In this series of blog posts I’ve enjoyed shedding some light onto how we approach marketing at The Next Web through Web analytics, Search Engine Optimization (SEO), Conversion Rate Optimization (CRO), social media and more. This fourth blog post focuses on our hiring process, and on my personal frustrations as a ‘recruiter’. What did I notice in the last year when hiring 20+ marketers and how can it help you in applying to The Next Web?
Little did I know that since I posted this Facebook status update over a year ago, my life as recruiter was just about to start – almost replacing my role as marketing manager. But so far so good.
“The most awesome stage”
Last year, Facebook's VP of Design thought the TNW Conference main stage was the best she'd ever been on.
In the last year I’ve posted around 25+ job and internships positions, reviewed 626+ applications (and counting), interviewed 75+ of them and hired 12 interns and 10 full timers.
Why I spent so much time on hiring?
Last year we had a team of 2-3 marketers balancing their time between over 5-6 projects. We needed more. But not just a greater quantity, we also needed quality, dedicated people.
Why I’m writing this post?
This post is mostly written with future applicants in mind. I learned a lot about what I appreciate in applicants and the information you provide in your applications. With hundreds of applicants over the last year, I also learned a lot on what frustrates me to see in applicants. So I thought I’d share both with you.
Tip 1: If you don’t write a motivational letter, your chances decrease!
For the past couple of months, we’ve used a new system to structure the way we hire people a bit more. While in the past we just let people e-mail us their applications, it was hard to compare them based on the information they sent us. That’s why these days we’re using Homerun.hr – making sure that applicants end up in the same system and we can ask them the same questions.
It also pulls in the information from LinkedIn accounts which makes it easier for the applicant to share their resume with us – a bonus for hiring managers. But the biggest mistake people make is not providing us with a motivational letter or answering the questions we asked them in the form.
It provides us with a lot more information on why you’d like to work with us, what your passions are and why you’re looking for a new job opportunity or internship. And it really makes all the difference in a lot of cases. If you don’t write a motivational letter, we rarely get in touch.
Tip 2: Always follow up!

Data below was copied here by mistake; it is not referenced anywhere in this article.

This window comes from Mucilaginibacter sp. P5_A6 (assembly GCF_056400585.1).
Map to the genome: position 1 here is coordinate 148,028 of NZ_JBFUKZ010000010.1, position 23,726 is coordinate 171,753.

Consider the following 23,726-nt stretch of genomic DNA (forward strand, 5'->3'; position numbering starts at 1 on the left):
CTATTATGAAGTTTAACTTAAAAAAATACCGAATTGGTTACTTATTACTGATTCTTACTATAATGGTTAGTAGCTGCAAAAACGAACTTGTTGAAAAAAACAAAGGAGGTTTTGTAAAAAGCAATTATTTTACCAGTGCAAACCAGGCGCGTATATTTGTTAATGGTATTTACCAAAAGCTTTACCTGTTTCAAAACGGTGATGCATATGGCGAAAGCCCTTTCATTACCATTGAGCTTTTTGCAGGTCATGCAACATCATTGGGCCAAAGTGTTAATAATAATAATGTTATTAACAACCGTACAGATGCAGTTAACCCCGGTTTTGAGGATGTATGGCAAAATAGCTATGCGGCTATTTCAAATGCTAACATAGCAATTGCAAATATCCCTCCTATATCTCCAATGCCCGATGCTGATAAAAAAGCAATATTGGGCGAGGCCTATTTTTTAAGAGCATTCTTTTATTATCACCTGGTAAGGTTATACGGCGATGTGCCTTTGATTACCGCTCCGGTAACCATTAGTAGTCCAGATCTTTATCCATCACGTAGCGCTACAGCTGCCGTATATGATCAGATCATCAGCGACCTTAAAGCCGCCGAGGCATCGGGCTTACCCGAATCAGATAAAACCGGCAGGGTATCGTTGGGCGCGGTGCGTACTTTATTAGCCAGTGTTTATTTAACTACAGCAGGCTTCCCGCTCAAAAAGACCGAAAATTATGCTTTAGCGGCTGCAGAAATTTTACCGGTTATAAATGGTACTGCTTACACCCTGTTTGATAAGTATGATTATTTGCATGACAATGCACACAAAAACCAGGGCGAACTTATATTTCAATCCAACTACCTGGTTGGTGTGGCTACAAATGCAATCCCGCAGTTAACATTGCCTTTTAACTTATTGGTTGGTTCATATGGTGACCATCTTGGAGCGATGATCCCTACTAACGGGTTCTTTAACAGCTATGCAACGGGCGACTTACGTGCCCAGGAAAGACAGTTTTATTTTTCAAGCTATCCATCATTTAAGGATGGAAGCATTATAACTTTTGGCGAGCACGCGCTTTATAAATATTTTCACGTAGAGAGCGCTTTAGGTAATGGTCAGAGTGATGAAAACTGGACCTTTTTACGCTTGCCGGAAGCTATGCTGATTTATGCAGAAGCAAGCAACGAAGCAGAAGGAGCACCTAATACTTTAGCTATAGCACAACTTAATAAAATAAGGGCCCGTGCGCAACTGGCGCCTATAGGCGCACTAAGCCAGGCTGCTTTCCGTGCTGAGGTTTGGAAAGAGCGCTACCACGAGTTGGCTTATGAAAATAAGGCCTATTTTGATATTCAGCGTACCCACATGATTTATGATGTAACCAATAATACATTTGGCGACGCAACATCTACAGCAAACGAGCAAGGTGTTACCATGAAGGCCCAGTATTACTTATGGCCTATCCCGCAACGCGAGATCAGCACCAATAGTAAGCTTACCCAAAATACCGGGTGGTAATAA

You’ve applied and haven’t heard back from us in a week, follow up! We’ve interviewed you and you haven’t heard back from us in a week, follow up! We’re a busy bunch, but so are the people that you’ll be working with if you get the job. Part of any role here at TNW is following up with people – clients, event managers, whomever – so show that you can do that during the hiring process. The first time I hired somebody (not at The Next Web), the person I hired was the only one out of three that followed up with me. That was the last part that convinced me to hire her (since then I hired her again to join our team at The Next Web).
Tip 3: Having no experience is not an excuse!
For internships it’s of course normal that you don’t have any experience yet – the most referenced experience I see is a waitress or bartender. While that is not very relevant to us (although we like good food and drinks as well), you can still make a difference.
Show the other projects that you’ve worked on. If you’re looking for an SEO internship but have never worked on sites of friends or started a small site yourself, it’s a missed opportunity for you and me. It wouldn’t have costed you a lot of money to start a site and built up experience just experimenting and if it worked out well you probably would have made money with it. That’s why experience in itself is not necessary but showing that you’ve tried to build up experience is!
Tip 4: But passion can be more important than experience!
We have an incredibly young team, the average age of the marketing team is currently around 25 years, based on 15 people. Which means most of them don’t have a huge amount of working experience (yet). But really, that’s sometimes also not what we’re looking for.
If you have the passion and the willingness and can show us how you’re trying to accomplish this, then it might be a great asset for our team. We can’t hire everyone who seems to have a desirable passion because sometimes experience is just necessary, but for a lot of internships and other positions, we’ve hired people with irrelevant diplomas or working experiences just becaused they showed the right kind of passion and they were prepared for the work we planned out for them.
Tip 5: Be and come prepared!
It’s obviously understandable that not every applicant knows about The Next Web, but it still regularly happens that candidates that come for an interview don’t know about the projects that we work on at The Next Web. If you’ve never heard of our conferences, I’m going to guess you haven’t done your research. So if we invite you, make sure you know about TNW, TNW Conference, TNW Deals and TNW Academy. Just make sure you’ve Googled what we are working on so if I ask you relevant questions you’re able to answer them.
These tips are not out of the ordinary or too hard to handle, right? So if you cover all the above tips, the likeliness of you getting a job at The Next Web might definitely increase. Curious what open positions we currently have?
This is a #TNWLife article, a look into life and work at The Next Web.